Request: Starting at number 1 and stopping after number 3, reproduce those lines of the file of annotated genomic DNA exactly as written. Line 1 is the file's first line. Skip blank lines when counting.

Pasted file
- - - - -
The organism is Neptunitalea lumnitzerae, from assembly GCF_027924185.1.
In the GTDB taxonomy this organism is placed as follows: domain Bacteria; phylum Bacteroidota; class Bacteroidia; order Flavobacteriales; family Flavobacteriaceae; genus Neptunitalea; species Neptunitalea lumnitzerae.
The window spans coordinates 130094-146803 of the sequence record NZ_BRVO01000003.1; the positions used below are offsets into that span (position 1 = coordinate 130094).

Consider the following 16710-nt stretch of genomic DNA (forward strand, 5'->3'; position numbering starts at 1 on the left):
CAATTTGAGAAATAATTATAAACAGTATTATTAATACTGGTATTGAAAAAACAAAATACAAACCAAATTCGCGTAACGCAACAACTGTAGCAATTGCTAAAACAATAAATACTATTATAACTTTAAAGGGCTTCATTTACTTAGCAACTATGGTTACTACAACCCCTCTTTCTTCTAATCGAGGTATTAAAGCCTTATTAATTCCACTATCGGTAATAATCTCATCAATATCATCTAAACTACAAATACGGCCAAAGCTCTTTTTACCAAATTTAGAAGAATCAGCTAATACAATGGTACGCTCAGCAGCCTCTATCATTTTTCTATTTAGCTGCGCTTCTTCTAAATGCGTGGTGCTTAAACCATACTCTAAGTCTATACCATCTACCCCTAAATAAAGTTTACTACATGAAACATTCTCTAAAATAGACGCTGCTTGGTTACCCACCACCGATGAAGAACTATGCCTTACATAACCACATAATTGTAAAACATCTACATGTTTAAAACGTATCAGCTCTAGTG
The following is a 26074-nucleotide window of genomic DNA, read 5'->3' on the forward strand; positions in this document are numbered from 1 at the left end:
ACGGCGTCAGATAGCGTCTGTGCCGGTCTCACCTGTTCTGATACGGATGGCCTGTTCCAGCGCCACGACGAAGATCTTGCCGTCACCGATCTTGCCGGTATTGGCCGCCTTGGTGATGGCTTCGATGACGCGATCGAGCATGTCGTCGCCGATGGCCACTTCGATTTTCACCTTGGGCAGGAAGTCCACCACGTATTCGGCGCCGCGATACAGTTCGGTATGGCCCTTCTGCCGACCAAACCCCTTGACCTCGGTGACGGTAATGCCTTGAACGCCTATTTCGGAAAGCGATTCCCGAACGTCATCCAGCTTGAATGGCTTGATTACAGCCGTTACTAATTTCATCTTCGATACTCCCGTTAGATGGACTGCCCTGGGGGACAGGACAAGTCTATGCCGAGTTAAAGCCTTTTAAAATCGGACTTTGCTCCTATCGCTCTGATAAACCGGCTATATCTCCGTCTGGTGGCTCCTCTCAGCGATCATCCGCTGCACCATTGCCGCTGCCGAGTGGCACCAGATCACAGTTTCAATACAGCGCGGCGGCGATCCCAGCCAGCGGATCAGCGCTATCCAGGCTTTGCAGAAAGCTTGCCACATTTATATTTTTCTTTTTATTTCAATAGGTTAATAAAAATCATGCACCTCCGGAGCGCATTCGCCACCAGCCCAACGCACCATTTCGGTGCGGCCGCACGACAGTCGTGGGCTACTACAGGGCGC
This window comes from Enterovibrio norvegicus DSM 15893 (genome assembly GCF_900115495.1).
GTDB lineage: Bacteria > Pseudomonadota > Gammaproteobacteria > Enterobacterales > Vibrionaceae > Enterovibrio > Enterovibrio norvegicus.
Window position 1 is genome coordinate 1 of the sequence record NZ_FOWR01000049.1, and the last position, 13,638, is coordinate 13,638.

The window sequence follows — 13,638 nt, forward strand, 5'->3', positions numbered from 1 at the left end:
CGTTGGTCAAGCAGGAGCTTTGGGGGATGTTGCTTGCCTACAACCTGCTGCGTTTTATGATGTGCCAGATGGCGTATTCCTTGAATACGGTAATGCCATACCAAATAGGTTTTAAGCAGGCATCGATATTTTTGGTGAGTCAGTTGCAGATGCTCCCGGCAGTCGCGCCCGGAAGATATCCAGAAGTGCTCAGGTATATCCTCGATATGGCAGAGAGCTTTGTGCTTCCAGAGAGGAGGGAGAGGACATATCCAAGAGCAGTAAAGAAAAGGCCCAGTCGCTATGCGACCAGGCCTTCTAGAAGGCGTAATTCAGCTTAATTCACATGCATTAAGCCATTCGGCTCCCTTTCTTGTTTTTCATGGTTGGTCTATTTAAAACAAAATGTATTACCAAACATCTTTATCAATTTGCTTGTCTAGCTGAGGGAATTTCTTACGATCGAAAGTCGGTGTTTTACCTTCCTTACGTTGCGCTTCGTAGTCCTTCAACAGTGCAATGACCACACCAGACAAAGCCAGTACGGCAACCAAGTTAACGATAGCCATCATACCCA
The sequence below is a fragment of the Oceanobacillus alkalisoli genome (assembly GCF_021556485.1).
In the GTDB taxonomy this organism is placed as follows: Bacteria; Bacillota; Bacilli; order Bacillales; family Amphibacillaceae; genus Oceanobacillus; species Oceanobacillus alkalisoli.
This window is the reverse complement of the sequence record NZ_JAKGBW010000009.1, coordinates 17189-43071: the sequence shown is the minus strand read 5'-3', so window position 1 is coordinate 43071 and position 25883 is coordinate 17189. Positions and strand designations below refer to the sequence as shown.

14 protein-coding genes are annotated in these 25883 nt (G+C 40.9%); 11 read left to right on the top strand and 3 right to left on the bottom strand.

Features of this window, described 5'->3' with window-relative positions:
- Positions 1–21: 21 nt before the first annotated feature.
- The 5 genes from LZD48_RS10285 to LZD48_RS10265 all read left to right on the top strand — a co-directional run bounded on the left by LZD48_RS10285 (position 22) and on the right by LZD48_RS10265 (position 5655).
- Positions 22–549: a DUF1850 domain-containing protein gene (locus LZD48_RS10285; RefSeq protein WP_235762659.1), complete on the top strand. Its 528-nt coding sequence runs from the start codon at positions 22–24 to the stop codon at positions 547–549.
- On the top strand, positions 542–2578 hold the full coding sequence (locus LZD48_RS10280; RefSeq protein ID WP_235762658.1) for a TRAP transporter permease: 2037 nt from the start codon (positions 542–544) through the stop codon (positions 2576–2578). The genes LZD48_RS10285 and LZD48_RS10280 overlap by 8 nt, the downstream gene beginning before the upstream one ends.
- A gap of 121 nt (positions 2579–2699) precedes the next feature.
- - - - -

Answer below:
The organism is Neptunitalea lumnitzerae, from assembly GCF_027924185.1.
In the GTDB taxonomy this organism is placed as follows: domain Bacteria; phylum Bacteroidota; class Bacteroidia; order Flavobacteriales; family Flavobacteriaceae; genus Neptunitalea; species Neptunitalea lumnitzerae.
The window spans coordinates 130094-146803 of the sequence record NZ_BRVO01000003.1; the positions used below are offsets into that span (position 1 = coordinate 130094).